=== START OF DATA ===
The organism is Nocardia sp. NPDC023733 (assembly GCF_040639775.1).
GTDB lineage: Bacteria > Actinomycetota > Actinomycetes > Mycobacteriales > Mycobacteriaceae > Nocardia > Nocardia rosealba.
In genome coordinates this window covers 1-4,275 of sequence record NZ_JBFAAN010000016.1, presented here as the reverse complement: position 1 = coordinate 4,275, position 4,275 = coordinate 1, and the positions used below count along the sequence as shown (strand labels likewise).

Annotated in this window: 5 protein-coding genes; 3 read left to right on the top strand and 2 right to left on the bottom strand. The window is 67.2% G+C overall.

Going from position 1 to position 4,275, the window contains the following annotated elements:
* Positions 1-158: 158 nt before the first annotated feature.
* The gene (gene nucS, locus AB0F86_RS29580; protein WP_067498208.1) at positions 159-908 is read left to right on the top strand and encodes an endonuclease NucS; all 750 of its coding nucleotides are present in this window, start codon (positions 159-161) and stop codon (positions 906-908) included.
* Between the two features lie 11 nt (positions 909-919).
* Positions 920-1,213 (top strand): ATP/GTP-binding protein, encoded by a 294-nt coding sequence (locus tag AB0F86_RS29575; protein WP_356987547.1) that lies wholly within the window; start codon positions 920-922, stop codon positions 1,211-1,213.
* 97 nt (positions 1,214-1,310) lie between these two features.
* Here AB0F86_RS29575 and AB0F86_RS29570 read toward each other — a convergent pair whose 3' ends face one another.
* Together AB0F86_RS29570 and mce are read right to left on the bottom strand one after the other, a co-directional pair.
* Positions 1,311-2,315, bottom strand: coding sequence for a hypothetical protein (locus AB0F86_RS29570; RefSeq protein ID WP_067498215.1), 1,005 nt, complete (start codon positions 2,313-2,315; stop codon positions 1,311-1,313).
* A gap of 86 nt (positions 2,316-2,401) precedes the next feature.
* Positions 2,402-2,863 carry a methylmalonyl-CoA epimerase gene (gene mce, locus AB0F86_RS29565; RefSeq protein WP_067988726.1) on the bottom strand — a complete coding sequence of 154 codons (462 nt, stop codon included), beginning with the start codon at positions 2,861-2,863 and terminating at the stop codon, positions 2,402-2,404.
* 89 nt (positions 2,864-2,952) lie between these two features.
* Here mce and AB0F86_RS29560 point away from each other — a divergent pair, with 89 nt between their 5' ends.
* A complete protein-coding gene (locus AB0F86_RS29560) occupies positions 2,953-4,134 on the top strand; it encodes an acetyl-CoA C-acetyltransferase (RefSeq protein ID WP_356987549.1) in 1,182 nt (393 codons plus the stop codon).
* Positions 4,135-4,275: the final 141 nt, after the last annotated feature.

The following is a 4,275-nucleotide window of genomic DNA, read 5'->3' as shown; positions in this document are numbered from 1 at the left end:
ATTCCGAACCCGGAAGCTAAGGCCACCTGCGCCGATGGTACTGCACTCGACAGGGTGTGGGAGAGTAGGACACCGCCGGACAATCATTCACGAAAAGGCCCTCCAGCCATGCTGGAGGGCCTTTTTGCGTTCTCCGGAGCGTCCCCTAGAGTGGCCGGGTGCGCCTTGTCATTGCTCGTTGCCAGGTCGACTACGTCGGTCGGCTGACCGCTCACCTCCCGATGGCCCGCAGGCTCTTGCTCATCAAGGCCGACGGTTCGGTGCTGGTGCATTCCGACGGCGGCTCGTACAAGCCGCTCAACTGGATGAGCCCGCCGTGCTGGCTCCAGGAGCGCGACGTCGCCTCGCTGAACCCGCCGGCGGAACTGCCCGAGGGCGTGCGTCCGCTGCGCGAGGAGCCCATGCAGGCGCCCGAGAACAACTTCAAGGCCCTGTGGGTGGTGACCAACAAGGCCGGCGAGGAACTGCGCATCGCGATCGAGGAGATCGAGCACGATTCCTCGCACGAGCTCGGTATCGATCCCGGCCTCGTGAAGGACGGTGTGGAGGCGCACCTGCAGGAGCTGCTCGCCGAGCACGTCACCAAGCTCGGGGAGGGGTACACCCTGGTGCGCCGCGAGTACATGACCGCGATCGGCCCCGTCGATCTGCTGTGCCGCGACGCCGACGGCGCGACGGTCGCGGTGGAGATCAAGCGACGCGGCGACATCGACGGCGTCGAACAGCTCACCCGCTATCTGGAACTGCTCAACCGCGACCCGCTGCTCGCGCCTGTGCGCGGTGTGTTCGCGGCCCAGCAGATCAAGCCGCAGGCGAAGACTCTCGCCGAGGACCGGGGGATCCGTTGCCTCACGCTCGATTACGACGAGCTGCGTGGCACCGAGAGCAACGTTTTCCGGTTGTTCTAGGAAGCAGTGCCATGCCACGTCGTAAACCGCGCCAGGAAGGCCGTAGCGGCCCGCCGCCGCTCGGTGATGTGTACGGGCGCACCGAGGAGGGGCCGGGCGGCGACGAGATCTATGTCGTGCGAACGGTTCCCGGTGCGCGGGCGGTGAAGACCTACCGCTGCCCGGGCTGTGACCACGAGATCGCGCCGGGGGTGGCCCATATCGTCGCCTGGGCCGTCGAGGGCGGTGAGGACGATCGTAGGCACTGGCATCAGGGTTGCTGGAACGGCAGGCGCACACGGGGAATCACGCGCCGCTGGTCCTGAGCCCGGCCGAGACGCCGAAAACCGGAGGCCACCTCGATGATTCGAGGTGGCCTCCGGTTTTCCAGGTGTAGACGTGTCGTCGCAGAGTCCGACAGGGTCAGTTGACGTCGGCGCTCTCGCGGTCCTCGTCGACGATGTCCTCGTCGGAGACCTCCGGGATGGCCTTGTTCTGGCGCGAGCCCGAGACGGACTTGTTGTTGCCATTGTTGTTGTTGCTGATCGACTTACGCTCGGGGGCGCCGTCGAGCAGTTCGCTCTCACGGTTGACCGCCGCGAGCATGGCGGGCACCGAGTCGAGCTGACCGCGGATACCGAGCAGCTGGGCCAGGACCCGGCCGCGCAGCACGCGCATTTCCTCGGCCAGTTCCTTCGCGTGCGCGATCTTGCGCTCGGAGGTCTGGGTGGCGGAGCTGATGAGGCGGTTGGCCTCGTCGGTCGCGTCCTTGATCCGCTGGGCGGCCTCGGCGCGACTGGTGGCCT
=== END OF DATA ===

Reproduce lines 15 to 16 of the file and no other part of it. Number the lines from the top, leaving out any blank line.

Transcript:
* Positions 2,402-2,863 carry a methylmalonyl-CoA epimerase gene (gene mce, locus AB0F86_RS29565; RefSeq protein WP_067988726.1) on the bottom strand — a complete coding sequence of 154 codons (462 nt, stop codon included), beginning with the start codon at positions 2,861-2,863 and terminating at the stop codon, positions 2,402-2,404.
* 89 nt (positions 2,864-2,952) lie between these two features.